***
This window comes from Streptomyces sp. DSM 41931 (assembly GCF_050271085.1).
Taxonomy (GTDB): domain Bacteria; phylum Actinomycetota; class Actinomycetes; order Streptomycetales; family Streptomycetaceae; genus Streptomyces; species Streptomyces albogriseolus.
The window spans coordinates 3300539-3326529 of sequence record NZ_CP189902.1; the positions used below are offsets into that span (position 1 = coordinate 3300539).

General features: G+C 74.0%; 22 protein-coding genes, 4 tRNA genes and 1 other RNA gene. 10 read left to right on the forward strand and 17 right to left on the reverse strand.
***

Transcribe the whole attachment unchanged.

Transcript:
This window comes from Streptomyces sp. DSM 41931 (assembly GCF_050271085.1).
Taxonomy (GTDB): domain Bacteria; phylum Actinomycetota; class Actinomycetes; order Streptomycetales; family Streptomycetaceae; genus Streptomyces; species Streptomyces albogriseolus.
The window spans coordinates 3300539-3326529 of sequence record NZ_CP189902.1; the positions used below are offsets into that span (position 1 = coordinate 3300539).

General features: G+C 74.0%; 22 protein-coding genes, 4 tRNA genes and 1 other RNA gene. 10 read left to right on the forward strand and 17 right to left on the reverse strand.